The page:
Spring Allergies in the Southeast: Common Culprits and What to Do About Them

Spring Allergies in the Southeast: Common Culprits and What to Do About Them

The ResBiotic Team The ResBiotic Team
5 minute read

Spring is a beautiful time of year. The weather warms up, flowers begin to bloom, and the days get longer. These can all be good things! But for many of us, the arrival of spring means the onset of seasonal allergies. This year, we're taking a regional approach to allergy season. Up first? The Southeast.

As a region, the Southeastern Unites States is actually known for its high pollen count. In this blog, we will explore the specific allergens that crop up during the spring season in the Southeast, when they are most prevalent, and some tips for avoiding and managing allergy symptoms.

Specific Allergens

Pollen is the primary culprit when it comes to spring allergies. Trees, grasses, and weeds release tiny grains of pollen into the air, which can trigger allergic reactions in people who are sensitive to them.

In the Southeast, some of the most common pollen sources to look out for include:

  1. Juniper: If your allergy season started last month, Juniper may be the culprit – a tree that has been known to produce allergens as early as December in the South. Juniper pollen is fine and light, and it can travel long distances, making it a potent allergen that can cause symptoms even in people who live far away from the source of the pollen.

  2. Alder: Alder trees typically produce allergens in the south during the late winter and early spring months, usually from February to April. This is when the trees begin to bloom and release pollen into the air, which can trigger allergies in some people.

  3. Oak: Oak trees are abundant in the Southeast, and their pollen is one of the most prevalent allergens in the region. Oak pollen typically starts to appear in late February or early March and can last through May.

  4. Pine: Pine trees are also common in the Southeast, and their pollen can trigger allergy symptoms in some people. Pine pollen is typically released in early spring and can last until June. Pine pollen is particularly tricky because it can travel long distances and cause allergic reactions even in people who live far away from the source of the pollen. 

  5. Grass: Grasses are prevalent in the Southeast, and their pollen can cause allergies in many people. Different types of grasses release pollen at different times, but generally, grass pollen season in the Southeast starts in April and can last through June. Bermuda grass is one of the more common and definitely the most potent allegen-producing grass in the region. Johnson grass, Kentucky bluegrass, and rye grass have also been known to cause allergic reactions, and timothy grass is a common cause of hay fever.

When Do Allergies Crop Up?

Pun intended 😂 The timing of allergy season in the Southeast can vary depending on where you live and the specific allergens that affect you. In general, though, spring allergies in the Southeast tend to start in late February or early March and can last until June. The peak of allergy season typically occurs in late April or early May, when pollen counts are at their highest.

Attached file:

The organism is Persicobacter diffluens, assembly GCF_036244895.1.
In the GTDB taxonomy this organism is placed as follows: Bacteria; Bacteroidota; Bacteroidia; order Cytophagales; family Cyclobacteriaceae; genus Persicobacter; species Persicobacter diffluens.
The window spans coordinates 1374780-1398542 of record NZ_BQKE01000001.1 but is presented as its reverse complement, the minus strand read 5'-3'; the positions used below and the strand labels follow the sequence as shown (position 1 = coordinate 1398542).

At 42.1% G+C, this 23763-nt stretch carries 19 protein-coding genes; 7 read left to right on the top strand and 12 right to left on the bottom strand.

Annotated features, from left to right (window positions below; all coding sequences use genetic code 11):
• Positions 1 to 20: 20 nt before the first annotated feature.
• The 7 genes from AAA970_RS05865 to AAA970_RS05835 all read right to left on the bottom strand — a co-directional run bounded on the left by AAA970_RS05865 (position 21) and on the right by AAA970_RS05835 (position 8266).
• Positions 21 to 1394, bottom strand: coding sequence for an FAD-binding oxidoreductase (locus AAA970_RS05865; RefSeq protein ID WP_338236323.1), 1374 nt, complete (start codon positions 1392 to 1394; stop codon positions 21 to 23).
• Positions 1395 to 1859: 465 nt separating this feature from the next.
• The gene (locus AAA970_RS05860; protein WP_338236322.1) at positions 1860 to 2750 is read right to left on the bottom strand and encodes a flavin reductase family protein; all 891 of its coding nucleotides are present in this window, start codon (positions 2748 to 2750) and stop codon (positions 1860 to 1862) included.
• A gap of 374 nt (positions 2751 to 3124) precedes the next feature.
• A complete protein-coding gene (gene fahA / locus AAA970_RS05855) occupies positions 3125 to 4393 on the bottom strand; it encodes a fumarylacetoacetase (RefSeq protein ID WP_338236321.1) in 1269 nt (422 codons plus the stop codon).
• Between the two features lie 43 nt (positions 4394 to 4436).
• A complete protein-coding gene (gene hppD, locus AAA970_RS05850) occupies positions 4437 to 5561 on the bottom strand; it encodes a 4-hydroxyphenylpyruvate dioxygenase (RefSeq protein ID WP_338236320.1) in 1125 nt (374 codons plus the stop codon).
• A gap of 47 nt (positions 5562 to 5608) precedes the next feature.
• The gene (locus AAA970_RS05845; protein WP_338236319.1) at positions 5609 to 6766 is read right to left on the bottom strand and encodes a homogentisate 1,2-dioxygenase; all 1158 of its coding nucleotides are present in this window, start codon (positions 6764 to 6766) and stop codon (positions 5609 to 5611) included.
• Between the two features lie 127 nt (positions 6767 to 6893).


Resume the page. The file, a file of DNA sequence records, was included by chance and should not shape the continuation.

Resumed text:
How to Avoid and/or Manage Symptoms

If you suffer from spring allergies in the Southeast, there are several things you can do to avoid or manage your symptoms. Here are some tips:

  1. Check the Pollen Count: Keep track of the pollen count in your area and plan your outdoor activities accordingly. You can find pollen count information on weather websites or by using allergy apps.

  2. Avoid Peak Pollen Hours: Try to stay indoors during peak pollen hours, which are typically early in the morning and late in the afternoon.

  3. Wear a Mask: If you must go outside during peak pollen hours, wearing a mask is a simple way to filter out some of the pollen.

  4. Keep Your Indoors Clean: In addition to regular cleaning with non-toxic products and using an air purifier with high quality HEPA filters, it can be helpful to take a quick shower (don't forget to wash your hair!) when you reenter the house. The goal is to wash off any pollen that has attached itself to your clothes, skin, and hair while outside, avoiding any further transfer into the air around you or surfaces in your house.

  5. Armor Up: Over-the-counter allergy medications, such as antihistamines and nasal sprays, can help relieve allergy symptoms. A quality probiotic can also help you through allergy season (you read that right, your gut microbiome can actually play a role in allergic response!) If your symptoms are severe, your doctor may prescribe stronger medications or allergy shots.

Spring allergies are a common problem in the Southeast due to the high pollen count in the region. By knowing which allergens to look out for, when they are most prevalent, and how to avoid or manage your symptoms, you can still enjoy the beauty of the season without suffering from allergies.

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